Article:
Now that the interest rates have been remarkably reduced, and the provision for loan tenor exceeding eight years was already included in the refinance scheme, renewable energy projects by the private sectors should get a major boost. On the other hand, the net metering guidelines of Bangladesh allow industries and commercial buildings to offset their electricity bills at a good tariff against the electricity generated from solar rooftop systems. Alongside this, the low cost of borrowing will make solar rooftop projects more viable.
Additionally, energy efficiency opportunities in Bangladesh are very well-documented but the cost of borrowing was one of the drags for energy efficiency projects at industry levels. But, at current interest rates of 5-6%, industrial energy efficiency will certainly be a lucrative option.
And apart from the green refinancing scheme of the Central Bank, the Infrastructure Development Company Limited (IDCOL), as a Direct Access Entity (DAE) of the Green Climate Fund (GCF), has already got approved the funding proposal worth $340 million, including a small grant component, for improving energy efficiency in the garment and textile industries of Bangladesh.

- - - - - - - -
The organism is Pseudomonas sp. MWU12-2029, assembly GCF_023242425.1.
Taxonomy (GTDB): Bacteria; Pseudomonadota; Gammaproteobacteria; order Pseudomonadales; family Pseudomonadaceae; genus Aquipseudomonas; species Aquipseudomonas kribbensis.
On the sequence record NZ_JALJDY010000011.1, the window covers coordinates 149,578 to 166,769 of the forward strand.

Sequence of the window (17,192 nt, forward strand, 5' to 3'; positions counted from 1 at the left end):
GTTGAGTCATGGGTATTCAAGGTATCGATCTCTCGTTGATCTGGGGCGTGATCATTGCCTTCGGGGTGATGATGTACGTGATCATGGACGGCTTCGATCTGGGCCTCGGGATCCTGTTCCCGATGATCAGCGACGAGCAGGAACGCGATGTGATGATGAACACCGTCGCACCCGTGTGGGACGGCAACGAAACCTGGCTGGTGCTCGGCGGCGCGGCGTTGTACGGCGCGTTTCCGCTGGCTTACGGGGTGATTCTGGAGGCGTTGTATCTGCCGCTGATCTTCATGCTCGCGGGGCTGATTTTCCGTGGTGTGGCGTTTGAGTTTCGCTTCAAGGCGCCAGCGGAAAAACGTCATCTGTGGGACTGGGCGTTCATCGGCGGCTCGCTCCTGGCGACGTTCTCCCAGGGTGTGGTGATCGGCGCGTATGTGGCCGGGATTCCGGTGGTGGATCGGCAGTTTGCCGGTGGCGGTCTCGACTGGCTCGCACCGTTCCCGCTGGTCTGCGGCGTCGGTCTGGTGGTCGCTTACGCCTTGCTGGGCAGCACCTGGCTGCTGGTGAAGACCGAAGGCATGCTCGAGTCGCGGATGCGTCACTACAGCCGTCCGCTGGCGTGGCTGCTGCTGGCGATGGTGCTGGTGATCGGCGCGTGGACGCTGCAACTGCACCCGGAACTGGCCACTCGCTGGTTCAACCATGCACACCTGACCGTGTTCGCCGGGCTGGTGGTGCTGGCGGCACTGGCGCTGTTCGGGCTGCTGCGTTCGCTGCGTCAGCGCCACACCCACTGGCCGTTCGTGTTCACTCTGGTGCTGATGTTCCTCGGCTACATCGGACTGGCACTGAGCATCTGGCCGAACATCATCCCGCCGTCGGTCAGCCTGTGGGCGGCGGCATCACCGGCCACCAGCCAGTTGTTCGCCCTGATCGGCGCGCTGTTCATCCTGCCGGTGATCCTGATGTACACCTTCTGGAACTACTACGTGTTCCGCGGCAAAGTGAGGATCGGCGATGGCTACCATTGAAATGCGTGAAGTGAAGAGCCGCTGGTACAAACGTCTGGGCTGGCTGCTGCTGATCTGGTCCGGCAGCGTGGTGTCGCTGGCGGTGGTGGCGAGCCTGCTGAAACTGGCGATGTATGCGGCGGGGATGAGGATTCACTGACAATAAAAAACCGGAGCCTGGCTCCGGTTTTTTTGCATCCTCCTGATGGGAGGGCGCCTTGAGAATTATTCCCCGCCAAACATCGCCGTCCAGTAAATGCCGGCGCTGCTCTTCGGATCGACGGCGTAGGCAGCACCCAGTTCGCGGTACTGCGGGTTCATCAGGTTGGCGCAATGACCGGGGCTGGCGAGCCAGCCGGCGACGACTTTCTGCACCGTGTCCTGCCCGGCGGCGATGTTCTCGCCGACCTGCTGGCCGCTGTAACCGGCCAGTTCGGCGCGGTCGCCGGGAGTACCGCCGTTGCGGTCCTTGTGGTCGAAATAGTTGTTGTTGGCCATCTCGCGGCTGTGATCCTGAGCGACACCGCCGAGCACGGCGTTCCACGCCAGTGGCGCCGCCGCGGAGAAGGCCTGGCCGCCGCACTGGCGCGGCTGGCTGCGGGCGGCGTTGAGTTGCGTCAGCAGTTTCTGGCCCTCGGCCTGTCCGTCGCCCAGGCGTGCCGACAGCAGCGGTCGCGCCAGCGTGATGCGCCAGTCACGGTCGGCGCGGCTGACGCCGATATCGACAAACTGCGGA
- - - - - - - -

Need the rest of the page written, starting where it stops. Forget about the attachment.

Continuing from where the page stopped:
Within the framework of the GCF project, IDCOL is expected to provide loans of around $333 million to the garment/textile industries aiming to replace inefficient machines with efficient ones. The cost of borrowing, supported by the aforementioned GCF project, will be less than the prevailing market rate.
Notably, IDCOL has other programmes to support solar rooftop projects at a good rate. Hence, industries will find sufficient rationale to work on renewable energy and energy efficiency, especially with regard to cutting energy bills. The Ukraine crisis-led measures in Bangladesh, such as load shedding, should also be an impetus for the industries to pursue both solar energy and energy efficiency now rather than later.
From our national perspective, we have encountered different problems in increasing the share of renewable energy on the national grid. The high cost of renewable energies and land constraints are some of them. However, both solar and wind energies are very competitive today.